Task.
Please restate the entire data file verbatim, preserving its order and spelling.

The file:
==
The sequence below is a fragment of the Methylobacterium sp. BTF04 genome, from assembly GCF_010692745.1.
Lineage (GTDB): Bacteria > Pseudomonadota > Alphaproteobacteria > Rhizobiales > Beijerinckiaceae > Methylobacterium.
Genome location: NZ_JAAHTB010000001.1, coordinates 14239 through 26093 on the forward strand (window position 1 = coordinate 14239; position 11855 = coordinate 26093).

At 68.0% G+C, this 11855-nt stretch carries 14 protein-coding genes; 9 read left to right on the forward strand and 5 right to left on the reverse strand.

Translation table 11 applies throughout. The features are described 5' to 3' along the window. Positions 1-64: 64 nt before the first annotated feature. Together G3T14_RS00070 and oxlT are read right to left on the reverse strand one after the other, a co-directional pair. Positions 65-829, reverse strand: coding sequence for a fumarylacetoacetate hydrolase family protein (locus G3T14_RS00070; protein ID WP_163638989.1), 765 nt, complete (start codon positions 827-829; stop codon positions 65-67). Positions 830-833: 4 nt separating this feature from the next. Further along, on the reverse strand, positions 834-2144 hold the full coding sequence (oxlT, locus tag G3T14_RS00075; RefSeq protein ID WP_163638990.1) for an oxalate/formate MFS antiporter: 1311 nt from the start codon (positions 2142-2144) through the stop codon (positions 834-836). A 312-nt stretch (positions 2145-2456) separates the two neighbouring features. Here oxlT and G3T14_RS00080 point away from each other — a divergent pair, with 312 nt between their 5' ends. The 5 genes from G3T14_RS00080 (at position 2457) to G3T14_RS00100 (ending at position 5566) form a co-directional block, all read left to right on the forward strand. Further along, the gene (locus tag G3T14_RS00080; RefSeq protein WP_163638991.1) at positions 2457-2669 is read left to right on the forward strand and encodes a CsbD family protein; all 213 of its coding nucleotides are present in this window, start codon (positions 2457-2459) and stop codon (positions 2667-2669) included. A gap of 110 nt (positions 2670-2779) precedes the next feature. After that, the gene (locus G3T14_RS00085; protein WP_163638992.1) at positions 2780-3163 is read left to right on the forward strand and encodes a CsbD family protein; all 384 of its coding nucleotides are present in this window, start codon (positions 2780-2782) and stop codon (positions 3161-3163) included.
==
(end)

The sequence below is a fragment of the Methylobacterium sp. BTF04 genome, from assembly GCF_010692745.1.
Lineage (GTDB): Bacteria > Pseudomonadota > Alphaproteobacteria > Rhizobiales > Beijerinckiaceae > Methylobacterium.
Genome location: NZ_JAAHTB010000001.1, coordinates 14239 through 26093 on the forward strand (window position 1 = coordinate 14239; position 11855 = coordinate 26093).

At 68.0% G+C, this 11855-nt stretch carries 14 protein-coding genes; 9 read left to right on the forward strand and 5 right to left on the reverse strand.

Translation table 11 applies throughout. The features are described 5' to 3' along the window. Positions 1-64: 64 nt before the first annotated feature. Together G3T14_RS00070 and oxlT are read right to left on the reverse strand one after the other, a co-directional pair. Positions 65-829, reverse strand: coding sequence for a fumarylacetoacetate hydrolase family protein (locus G3T14_RS00070; protein ID WP_163638989.1), 765 nt, complete (start codon positions 827-829; stop codon positions 65-67). Positions 830-833: 4 nt separating this feature from the next. Further along, on the reverse strand, positions 834-2144 hold the full coding sequence (oxlT, locus tag G3T14_RS00075; RefSeq protein ID WP_163638990.1) for an oxalate/formate MFS antiporter: 1311 nt from the start codon (positions 2142-2144) through the stop codon (positions 834-836). A 312-nt stretch (positions 2145-2456) separates the two neighbouring features. Here oxlT and G3T14_RS00080 point away from each other — a divergent pair, with 312 nt between their 5' ends. The 5 genes from G3T14_RS00080 (at position 2457) to G3T14_RS00100 (ending at position 5566) form a co-directional block, all read left to right on the forward strand. Further along, the gene (locus tag G3T14_RS00080; RefSeq protein WP_163638991.1) at positions 2457-2669 is read left to right on the forward strand and encodes a CsbD family protein; all 213 of its coding nucleotides are present in this window, start codon (positions 2457-2459) and stop codon (positions 2667-2669) included. A gap of 110 nt (positions 2670-2779) precedes the next feature. After that, the gene (locus G3T14_RS00085; protein WP_163638992.1) at positions 2780-3163 is read left to right on the forward strand and encodes a CsbD family protein; all 384 of its coding nucleotides are present in this window, start codon (positions 2780-2782) and stop codon (positions 3161-3163) included.